Don’t measure up to 3x the rent

5 Replies

so in my case I live in an area where the cost of living relatively cheap yet I’m able to afford my rent which 975 however I do not make three times my rent in monthly income my question is what are people who are similar situations do when everyone is asking for 3x the rent and you don’t make the cut but you have a family that needs a place to stay

Some landlords/property managers only require that you earn 2x or 2.5x the monthly rent. You could also get a cosigner to help make up the difference between your income and the landlord's income requirement.

First step is realize your need for a home for your family doesn't negate what land lords/PMs require to rent to you.

Second step and a possible solution is to the problem is put yourself in the LL/PMs shoes so you can understand why they have that requirement.  It's not just an arbitrary number we pull out of thin air.  It's based on past experience of having tenants fail to have a successful lease.

Yes, today you are making your $975/month rent payment with no problem, and my assumption is your month income is below $2,925/month since that would be 3x the rent, and your post is all about not making 3x the rent.

So life if going fine today, but tomorrow your transmission may fall out of your car and need $2000 worth of work.  Uh oh.  It's going to hard to choose if you want to eat, pay your rent, or fix your car...because adding all three up means you go over budget.

LLs/PMs are looking for STABLE tenants, period.  We don't like drama.  There's always "something" that comes up:  Life happens.  Bad luck.  Unexpected emergencies (aren't all emergencies unexpected?).  It all creates the opposite of stability.

Evictions cost a lot more than many tenants realize.  Not only do we get no rent for a month or two, we also have to pay legal fees, and frequently there are damages to the property as no one likes getting kicked out of a house and sometimes folks take revenge on the property owner/manager.  This amount can quickly eat up the deposit and start digging deeply into our pockets.  We don't want evictions regardless of the reason, and our experience teaches us that people who make less than 3x the monthly rent are the most likely to get into trouble when "something" happens.

So what you need to do is provide something to reassure the land lord.  How about a double security deposit or two months rent paid in advance?  Some states allow that: others do not.  Perhaps you need to increase your income to more than 3x the rent or look for a less expensive unit where your income meets the 3x the rent test.  I don't know the answer, but the goal here is not to complain online about LL requirements: the goal is to find a home for your family.  I've given you a few thoughts.  There are others.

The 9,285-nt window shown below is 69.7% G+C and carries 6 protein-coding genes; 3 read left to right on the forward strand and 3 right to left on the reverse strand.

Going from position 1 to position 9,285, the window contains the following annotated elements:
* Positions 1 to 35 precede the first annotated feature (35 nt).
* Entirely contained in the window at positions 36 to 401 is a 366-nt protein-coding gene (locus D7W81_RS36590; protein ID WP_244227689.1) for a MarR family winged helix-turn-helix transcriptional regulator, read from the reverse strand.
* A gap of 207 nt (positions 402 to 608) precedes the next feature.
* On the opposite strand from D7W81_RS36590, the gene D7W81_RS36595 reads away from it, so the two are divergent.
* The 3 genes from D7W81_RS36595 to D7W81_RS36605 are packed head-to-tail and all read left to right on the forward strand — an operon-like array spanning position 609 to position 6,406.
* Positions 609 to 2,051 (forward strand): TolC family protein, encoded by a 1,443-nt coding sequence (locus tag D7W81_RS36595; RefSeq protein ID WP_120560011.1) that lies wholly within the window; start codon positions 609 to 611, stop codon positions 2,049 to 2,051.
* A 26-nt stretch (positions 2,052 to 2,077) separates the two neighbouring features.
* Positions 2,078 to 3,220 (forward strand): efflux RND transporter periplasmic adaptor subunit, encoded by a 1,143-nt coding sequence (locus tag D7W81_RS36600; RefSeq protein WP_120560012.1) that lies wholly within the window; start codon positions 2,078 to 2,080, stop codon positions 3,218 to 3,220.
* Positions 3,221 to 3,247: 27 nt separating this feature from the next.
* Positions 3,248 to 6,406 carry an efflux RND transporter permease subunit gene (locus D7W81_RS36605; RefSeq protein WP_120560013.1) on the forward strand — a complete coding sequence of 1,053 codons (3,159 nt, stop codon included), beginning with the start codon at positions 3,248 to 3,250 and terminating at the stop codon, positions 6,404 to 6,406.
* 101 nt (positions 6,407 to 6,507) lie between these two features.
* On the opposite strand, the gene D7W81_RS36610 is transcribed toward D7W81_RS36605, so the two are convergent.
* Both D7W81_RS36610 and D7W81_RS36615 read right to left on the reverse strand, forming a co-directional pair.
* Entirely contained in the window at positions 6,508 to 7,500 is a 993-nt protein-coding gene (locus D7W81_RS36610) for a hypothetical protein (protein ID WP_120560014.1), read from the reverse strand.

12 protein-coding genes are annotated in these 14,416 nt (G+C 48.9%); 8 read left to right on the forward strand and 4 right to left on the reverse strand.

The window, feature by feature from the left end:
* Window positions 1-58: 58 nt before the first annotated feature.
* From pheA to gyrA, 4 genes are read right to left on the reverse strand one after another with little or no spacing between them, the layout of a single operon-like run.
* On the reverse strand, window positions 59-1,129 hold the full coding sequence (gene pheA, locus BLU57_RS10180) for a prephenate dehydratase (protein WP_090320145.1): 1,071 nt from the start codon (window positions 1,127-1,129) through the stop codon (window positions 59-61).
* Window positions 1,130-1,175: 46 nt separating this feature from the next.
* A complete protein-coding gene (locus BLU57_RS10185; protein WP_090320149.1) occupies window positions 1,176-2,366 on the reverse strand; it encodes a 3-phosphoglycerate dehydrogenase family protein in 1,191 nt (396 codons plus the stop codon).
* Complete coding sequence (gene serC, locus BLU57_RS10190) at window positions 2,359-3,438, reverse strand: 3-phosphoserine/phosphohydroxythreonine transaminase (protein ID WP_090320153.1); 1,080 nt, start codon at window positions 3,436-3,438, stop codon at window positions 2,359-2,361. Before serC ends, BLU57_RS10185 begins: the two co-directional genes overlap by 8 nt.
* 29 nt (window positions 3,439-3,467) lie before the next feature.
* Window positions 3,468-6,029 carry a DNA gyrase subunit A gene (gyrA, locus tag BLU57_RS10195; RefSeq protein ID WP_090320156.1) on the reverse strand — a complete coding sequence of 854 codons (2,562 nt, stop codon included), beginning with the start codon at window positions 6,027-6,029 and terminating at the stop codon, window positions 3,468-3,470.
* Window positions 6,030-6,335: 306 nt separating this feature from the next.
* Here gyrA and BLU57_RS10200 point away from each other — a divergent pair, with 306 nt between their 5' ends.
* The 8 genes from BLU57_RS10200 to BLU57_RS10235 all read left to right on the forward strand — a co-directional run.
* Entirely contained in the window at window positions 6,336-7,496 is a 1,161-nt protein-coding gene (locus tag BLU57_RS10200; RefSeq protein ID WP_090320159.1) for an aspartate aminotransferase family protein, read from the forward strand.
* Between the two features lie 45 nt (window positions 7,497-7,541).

@Erik W. gave a great and detailed answer.

Not paying more than 3x a person's gross income for housing isn't just off a LL requirement.  That is an across the board recommendation to consumers from economists, financial planners, banks.  Everyone.

When people start inching past that, whether it's rent or a mortgage, it starts becoming increasingly more difficult for those individuals to live comfortably within their budgets.

Like anything else, it can vary by individual.  I have certainly had tenants who should have easily been able to afford the rent based on their income.  But managed their money so poorly, it was usually excuses and late payments until finally they either crashed and burned.  Or I gave them a 30-Day Notice to Vacate because I was tired of having to nag and babysit grown adults, especially when there are so many great tenants out there.

That's another example of the risk LL's take with tenants, even with people who "on paper" shouldn't have trouble.  So it's that much more risk when it's someone who "on paper" looks like they might be getting themselves under water.  Though you do sound like the other side of the coin from my example.  Someone who manages your finances quite well, despite being a bit house-burdened with your expenses.

To give potential landlords some additional reassurance in renting to you if they require 3x income, I'd also suggest you offer them a qualified co-signer and/or first and last month's rent along with the security deposit.  Or double the security deposit.  If you have a pretty decent credit score, like over 700 or so, I'd also bring that up as a show of how responsible you are with all of your bills.

@Quinton Stacy

It’s based off of banks numbers also . There’s a reason for it . It’s to mitigate risk . I’d either find a job in the area that pays higher , find an understanding landlord , a cheaper class neighborhood ,or move to a different location